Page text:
Meek says it would be hypocritical of him to oppose such a request, but he warns that lawmakers are annoyed with the regents over a smorgasbord of issues, many involving their pet projects.
"This is definitely a train running 110 miles an hour," Meek says.
University system officials say the only reason to rush this proposal is political convenience.
The proposed overhaul is rooted in a voter-approved 1998 amendment to the state Constitution that eliminates Florida's elected education commissioner and authorizes the governor to appoint a new state education board.
In February, a 37-member commission recommended the establishment of a "mega-board" that would have authority over all components of Florida's education system, from prekindergarten to graduate school.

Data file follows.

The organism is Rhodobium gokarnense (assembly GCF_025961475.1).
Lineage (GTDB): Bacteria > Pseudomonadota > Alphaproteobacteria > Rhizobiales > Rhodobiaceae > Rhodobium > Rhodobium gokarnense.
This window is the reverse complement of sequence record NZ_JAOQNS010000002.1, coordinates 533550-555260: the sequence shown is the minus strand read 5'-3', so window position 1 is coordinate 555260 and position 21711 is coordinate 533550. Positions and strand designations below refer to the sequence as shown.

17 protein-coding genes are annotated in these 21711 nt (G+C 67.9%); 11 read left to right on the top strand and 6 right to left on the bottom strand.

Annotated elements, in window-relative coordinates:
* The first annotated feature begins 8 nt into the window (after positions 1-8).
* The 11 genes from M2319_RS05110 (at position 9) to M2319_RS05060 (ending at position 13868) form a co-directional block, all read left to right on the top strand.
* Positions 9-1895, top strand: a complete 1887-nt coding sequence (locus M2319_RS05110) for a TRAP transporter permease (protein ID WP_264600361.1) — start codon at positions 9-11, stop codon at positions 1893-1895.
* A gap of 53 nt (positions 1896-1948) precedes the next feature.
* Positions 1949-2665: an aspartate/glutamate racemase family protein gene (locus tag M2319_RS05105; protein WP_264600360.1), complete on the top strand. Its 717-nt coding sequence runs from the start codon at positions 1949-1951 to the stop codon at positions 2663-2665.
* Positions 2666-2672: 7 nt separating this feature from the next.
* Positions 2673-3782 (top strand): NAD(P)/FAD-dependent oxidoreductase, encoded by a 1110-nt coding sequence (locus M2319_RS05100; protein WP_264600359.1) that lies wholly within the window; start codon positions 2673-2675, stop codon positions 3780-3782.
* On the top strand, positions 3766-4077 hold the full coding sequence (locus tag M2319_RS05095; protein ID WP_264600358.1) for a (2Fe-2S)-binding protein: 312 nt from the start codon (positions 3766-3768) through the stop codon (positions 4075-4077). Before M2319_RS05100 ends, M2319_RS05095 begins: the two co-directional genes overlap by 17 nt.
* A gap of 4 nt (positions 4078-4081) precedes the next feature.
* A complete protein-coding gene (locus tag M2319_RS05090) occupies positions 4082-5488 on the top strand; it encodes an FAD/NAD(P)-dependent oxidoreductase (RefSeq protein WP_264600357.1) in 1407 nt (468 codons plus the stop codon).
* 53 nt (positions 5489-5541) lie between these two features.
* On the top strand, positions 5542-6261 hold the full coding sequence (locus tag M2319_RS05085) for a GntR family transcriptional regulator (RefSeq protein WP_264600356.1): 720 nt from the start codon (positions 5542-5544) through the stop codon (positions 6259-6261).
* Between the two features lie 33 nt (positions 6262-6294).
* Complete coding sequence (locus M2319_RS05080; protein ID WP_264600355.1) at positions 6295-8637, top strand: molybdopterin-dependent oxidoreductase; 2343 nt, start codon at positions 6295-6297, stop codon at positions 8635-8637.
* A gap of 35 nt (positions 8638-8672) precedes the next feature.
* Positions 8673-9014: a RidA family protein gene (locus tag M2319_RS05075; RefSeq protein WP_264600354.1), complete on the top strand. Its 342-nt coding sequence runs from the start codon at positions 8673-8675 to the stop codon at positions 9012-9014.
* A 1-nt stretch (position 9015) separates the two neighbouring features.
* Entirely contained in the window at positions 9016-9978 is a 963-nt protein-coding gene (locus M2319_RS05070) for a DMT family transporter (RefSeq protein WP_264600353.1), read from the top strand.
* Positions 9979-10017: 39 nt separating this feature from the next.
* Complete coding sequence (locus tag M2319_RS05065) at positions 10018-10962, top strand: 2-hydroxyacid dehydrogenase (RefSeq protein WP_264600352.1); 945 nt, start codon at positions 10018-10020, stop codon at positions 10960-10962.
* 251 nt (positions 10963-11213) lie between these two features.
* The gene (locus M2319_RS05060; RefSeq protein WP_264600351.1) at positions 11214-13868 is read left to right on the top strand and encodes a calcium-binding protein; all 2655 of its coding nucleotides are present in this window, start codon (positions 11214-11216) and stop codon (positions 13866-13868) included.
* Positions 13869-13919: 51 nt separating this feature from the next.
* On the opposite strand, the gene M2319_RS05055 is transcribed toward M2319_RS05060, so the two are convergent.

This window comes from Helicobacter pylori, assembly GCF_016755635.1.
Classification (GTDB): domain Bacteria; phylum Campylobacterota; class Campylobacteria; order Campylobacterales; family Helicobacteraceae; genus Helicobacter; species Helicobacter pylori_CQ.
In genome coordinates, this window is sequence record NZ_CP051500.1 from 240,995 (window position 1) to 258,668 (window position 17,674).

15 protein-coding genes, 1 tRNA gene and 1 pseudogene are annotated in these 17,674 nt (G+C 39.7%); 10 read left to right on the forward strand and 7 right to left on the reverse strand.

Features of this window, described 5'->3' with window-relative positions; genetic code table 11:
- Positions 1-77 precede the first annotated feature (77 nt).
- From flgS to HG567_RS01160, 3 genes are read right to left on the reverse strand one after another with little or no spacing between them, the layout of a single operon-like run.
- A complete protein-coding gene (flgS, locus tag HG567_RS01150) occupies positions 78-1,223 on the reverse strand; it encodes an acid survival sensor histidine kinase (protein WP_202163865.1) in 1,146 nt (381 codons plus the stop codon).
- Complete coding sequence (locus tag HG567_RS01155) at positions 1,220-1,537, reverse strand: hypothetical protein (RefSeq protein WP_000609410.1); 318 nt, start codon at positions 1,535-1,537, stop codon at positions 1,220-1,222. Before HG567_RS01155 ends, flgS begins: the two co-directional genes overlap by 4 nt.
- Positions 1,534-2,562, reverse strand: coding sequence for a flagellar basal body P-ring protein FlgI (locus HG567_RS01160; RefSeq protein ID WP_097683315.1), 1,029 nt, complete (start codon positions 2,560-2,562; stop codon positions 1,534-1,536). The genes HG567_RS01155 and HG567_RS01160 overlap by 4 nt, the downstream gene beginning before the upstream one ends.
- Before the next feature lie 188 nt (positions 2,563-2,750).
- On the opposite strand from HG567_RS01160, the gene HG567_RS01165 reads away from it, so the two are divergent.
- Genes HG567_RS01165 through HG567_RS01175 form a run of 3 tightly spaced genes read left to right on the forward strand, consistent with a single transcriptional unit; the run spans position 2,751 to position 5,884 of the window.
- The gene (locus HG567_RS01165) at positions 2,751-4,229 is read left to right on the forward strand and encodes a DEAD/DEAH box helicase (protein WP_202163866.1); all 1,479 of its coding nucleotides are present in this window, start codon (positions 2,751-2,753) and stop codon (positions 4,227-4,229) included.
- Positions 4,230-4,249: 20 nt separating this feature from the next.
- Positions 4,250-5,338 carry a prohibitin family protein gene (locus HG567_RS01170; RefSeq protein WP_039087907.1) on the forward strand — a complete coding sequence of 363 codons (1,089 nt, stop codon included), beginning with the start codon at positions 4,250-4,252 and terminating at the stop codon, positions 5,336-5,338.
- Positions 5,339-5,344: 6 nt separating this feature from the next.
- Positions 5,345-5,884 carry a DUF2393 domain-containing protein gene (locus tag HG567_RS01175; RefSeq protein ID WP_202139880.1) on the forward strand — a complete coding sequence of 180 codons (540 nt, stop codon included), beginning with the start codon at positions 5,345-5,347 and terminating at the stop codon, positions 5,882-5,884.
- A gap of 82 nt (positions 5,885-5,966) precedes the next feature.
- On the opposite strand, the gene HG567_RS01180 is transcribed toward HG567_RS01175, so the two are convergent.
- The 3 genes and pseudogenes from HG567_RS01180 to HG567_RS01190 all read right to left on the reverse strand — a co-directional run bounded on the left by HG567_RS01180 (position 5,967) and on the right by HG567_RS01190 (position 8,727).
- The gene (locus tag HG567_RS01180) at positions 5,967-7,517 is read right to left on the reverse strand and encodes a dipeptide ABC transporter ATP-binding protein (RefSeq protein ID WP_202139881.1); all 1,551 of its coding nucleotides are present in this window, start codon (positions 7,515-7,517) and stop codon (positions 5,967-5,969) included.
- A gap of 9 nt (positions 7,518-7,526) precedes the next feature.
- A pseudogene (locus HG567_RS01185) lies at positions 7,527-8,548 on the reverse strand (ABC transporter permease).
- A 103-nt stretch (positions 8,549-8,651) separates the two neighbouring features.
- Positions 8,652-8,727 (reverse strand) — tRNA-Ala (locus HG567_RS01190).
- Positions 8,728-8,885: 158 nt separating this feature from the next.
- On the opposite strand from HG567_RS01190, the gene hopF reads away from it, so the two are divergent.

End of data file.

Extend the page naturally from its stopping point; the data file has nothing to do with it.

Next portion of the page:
That would eliminate any need for the regents and the state Board of Community Colleges. That's fine with legislative leaders, who would love to do exactly that.
But the changes aren't constitutionally required until 2003.
"There is no reason to move this through now when there are still so many questions about how it will work," says Phil Lewis, the only regent who sat on the commission that recommended the new structure.
Lewis, a former president of the state Senate, says some of the lawmakers backing the changes undoubtedly think it will result in an improved education system. But some are probably just looking for leverage in upcoming budget negotiations.
And some, says Lewis, see this as a "blood sport."
"When it comes to the Board of Regents, it's been that way for decades," he says.
In 1971, a group of state senators tried to abolish the regents because they were outraged about the board's unwillingness to crack down on campus radicals and student behavior in university dormitories.